Moreover, some examples of direct burning incense include: 

  • Sticks
  • Coil incense
  • Incense cones
  • Powders


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Incense stick. Aromatherapy whit petals

Incense sticks are by far the most popular form of incense. They are usually made of a bamboo core to which is then added a mix of essential oils, sawdust, or charcoal dust. As you can imagine, the burning time of the incense stick mainly depends on the length of the stick.  While the stick-type incense burns evenly, it diffuses a mild and constant fragrance that gifts us with a moment of pure relaxation.

Coil Incense

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This type of incense is also known as incense spirals and despite not being as common as the previous one but it has a fantastic perk: it has a long burning time. But just like for the incense sticks, the burning time of coil incense may vary depending on its size, or better said its diameter. Coil Incenses were orginally hung in front of the houses and temples to cleanse the surrounding area from negative energies. 

Also, they are made only from incense material and they usually come with holders to hold the coil and its ash. Small tip: since the coil incense will diffuse a consistent, intense smoke, it’s more appropriate for scenting a larger area or an outdoor space

Incense Cones

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Cone incenses are generally made from a mixture of essential oils and powders and it’s still often used to enrich the smell of the air while practicing yoga or meditation. If you decide to go for this type of incense, ensure your room is not too small and that you keep a window slightly ajar. Also keep in mind that, unlike incense sticks, incense cones are not as easy to burn, and you might need to follow some steps in order to use them properly.

  1. First and foremost, when buying incense cones, make sure that they come with a specific incense burner that can hold the ash while it burns.
  2. Fill the bottom of the burner with sand, so as to ensure the cone will burn evenly
  3. Try not to keep the burner on an inflammable surface or around inflammable sources.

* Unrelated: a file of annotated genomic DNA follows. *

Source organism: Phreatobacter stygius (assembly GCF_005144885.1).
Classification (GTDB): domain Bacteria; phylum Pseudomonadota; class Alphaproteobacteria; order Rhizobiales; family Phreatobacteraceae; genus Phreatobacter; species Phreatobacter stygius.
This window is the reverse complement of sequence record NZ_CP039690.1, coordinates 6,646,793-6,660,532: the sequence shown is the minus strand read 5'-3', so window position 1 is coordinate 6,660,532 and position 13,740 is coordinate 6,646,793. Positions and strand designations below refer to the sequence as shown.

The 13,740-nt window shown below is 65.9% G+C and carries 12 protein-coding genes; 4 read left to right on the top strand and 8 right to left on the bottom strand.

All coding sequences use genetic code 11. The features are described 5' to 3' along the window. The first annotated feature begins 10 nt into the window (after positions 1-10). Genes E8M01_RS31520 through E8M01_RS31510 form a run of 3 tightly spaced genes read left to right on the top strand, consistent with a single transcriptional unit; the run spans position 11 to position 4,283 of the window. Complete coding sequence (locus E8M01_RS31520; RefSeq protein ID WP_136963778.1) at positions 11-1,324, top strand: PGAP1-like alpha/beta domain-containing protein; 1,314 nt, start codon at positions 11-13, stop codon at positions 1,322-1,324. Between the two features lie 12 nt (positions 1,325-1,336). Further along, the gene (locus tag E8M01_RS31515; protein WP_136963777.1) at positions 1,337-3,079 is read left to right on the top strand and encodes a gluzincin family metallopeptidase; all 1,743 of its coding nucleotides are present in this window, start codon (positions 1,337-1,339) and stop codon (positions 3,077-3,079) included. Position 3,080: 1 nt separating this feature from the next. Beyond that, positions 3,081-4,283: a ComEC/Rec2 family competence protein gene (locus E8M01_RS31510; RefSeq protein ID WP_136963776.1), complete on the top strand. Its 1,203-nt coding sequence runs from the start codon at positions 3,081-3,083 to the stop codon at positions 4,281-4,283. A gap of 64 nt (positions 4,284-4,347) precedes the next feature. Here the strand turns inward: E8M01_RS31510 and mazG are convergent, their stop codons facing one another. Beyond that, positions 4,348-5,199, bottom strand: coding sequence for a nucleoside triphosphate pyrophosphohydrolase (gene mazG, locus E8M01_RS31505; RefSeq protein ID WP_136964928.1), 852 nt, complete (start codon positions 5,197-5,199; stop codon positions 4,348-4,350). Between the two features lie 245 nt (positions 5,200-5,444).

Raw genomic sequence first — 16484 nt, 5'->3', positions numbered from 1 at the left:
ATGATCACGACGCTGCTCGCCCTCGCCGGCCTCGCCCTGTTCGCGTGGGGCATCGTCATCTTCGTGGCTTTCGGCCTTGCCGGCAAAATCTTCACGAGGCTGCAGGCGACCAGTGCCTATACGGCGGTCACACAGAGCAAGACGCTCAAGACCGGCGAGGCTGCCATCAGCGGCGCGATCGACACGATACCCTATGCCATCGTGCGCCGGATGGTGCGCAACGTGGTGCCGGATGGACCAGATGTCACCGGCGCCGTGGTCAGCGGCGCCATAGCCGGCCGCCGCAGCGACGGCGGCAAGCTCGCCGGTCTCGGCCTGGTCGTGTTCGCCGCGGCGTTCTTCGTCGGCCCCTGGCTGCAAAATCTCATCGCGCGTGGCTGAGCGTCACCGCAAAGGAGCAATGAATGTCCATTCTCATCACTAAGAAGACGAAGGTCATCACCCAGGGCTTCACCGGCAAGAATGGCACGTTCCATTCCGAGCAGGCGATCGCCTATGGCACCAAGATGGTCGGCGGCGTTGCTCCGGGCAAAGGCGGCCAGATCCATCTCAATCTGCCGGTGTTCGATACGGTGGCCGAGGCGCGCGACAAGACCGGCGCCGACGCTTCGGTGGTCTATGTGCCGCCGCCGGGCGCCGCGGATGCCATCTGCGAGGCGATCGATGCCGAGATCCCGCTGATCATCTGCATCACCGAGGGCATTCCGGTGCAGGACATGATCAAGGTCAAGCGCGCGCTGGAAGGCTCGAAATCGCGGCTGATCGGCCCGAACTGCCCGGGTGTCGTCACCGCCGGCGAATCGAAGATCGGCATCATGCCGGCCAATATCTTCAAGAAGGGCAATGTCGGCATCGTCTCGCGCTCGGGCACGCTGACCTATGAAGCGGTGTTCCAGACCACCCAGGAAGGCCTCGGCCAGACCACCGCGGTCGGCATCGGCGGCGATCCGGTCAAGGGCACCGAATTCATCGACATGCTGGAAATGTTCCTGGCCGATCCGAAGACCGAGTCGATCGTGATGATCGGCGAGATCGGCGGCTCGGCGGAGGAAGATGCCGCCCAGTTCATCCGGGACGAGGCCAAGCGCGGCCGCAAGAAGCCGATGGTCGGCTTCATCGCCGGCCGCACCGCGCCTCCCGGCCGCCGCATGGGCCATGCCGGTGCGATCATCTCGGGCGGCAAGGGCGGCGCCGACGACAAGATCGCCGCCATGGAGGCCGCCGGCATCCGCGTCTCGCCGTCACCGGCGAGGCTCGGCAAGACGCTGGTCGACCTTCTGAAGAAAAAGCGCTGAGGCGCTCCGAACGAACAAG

4. Once the cone is steady on its burner, begin to burn the tip of the cone: you should be able to see a spiral of smoke rising from the cone.

Indirect burning incense

These types of incense are less common than those we’ve just revised as it requires an external source of heat and a bit more time for the preparation. All it takes is incense, an incense burner (which usually is a piece of charcoal) a small plate that serves as a base for the charcoal and the incense, and some sand that is used to spread the heat out evenly. 

The main types of burning incense are

  • Frankincense
  • Myrrh 
  • Powdered incense
  • Kneaded Incense


frankincense essential oil

Frankincense is also known as the “king of oils” and is derived from the sap of the Boswellia trees, which typically grow in the dry regions of India and Africa. When we light up frankincense we can feel a gentle, woody almost spicy smell which apparently has incredible beneficial effects on our body and mind: it can help reduce arthritis, asthma and it can also boost up the digesting process.

And interestingly enough, some recent studies claim that it may even help us prevent certain types of cancer. For this reason, it has always been widely used in millenary Indian medicine, the Ayurveda. 


GettyImages madelineSteinbach myrrh benefits

Just like Frankincense, Myrrh is also extracted from a tree, which is in this case, the Commiphora myrrha, a native tree spread through northeastern Africa and southwest Asia.